As of last week, 24 states have decided to let law-abiding adults carry handguns in public without a license. That policy, known as “constitutional carry,” strikes critics as self-evidently reckless, while supporters think it improves public safety.
Both sides in the long-running debate about the practical impact of reducing legal barriers to public handgun possession can cite studies to support their position. But beyond that empirical question is a moral and constitutional issue that may render it moot: If people have a fundamental right to armed self-defense, should they need the government’s permission to exercise it?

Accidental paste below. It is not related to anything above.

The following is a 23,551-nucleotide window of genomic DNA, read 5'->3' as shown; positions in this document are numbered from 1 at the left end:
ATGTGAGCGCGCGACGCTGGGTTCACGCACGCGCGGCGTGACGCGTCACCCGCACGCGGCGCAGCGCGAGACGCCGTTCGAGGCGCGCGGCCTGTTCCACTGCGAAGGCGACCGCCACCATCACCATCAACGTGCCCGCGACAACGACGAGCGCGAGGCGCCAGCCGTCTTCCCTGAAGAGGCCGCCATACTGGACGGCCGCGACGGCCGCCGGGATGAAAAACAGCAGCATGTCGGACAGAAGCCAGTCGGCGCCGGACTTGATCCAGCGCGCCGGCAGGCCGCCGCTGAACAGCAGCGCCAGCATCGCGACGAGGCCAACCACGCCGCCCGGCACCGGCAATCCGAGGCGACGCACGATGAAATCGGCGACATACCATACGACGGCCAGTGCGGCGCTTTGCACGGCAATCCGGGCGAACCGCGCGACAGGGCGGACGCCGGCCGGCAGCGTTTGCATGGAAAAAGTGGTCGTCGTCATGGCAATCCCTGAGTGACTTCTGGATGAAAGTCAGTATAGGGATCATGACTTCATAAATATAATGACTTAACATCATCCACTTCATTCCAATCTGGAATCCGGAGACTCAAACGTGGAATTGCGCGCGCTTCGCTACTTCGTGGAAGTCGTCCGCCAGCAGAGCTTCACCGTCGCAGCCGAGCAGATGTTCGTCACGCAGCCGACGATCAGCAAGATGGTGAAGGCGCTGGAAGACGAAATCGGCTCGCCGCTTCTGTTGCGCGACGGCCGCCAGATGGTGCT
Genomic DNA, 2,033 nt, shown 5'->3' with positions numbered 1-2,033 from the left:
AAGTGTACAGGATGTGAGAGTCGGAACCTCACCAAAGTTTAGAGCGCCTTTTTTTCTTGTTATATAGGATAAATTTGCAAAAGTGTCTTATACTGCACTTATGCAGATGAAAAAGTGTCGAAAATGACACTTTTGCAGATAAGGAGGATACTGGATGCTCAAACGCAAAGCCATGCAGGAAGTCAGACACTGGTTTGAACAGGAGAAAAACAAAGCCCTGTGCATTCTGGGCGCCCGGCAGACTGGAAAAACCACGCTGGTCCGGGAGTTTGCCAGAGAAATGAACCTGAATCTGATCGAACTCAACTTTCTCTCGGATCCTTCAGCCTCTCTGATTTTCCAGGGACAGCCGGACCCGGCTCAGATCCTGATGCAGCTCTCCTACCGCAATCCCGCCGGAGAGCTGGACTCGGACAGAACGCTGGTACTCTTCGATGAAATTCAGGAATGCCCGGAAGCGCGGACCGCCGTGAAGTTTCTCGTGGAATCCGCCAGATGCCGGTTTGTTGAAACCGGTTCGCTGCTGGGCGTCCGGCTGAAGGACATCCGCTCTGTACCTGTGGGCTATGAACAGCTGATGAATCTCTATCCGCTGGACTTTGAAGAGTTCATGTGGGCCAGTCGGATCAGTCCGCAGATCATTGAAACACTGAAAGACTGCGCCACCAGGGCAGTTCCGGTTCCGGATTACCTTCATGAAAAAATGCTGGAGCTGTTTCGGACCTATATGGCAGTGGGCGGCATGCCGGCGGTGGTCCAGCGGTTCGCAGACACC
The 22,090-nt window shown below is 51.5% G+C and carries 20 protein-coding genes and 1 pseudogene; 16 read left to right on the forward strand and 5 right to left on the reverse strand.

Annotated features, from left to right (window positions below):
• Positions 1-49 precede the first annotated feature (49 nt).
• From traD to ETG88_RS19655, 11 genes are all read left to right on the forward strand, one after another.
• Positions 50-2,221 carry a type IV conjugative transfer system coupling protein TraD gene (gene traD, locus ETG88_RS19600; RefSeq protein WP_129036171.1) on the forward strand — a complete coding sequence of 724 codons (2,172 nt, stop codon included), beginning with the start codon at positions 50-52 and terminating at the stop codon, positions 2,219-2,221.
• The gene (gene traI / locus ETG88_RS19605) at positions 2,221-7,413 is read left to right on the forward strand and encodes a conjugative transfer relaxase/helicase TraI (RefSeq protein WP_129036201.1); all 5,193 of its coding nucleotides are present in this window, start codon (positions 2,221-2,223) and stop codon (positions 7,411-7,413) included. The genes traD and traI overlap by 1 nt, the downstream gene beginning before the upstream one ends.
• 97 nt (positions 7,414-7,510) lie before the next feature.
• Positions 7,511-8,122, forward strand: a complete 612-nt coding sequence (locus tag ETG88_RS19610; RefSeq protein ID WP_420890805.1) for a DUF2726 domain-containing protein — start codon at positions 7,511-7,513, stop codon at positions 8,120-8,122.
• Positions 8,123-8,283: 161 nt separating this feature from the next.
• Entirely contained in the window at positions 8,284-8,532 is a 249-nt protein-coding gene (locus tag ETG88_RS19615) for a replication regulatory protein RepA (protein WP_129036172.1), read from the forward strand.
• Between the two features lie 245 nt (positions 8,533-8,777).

Because the proliferation of constitutional carry laws is a relatively recent development, research on its consequences is nascent. But there is a substantial, decidedly mixed body of research on an earlier shift: from “may issue” laws, which give government officials broad discretion to grant or deny applications for carry permits, and “shall issue” laws, which give licensing authorities little or no discretion as long as applicants meet a short list of objective requirements.
Only nine states still have “may issue” laws, one of which (New York’s) is the focus of a case that the Supreme Court will decide this term. The rest either do not require permits or make it relatively easy to obtain them.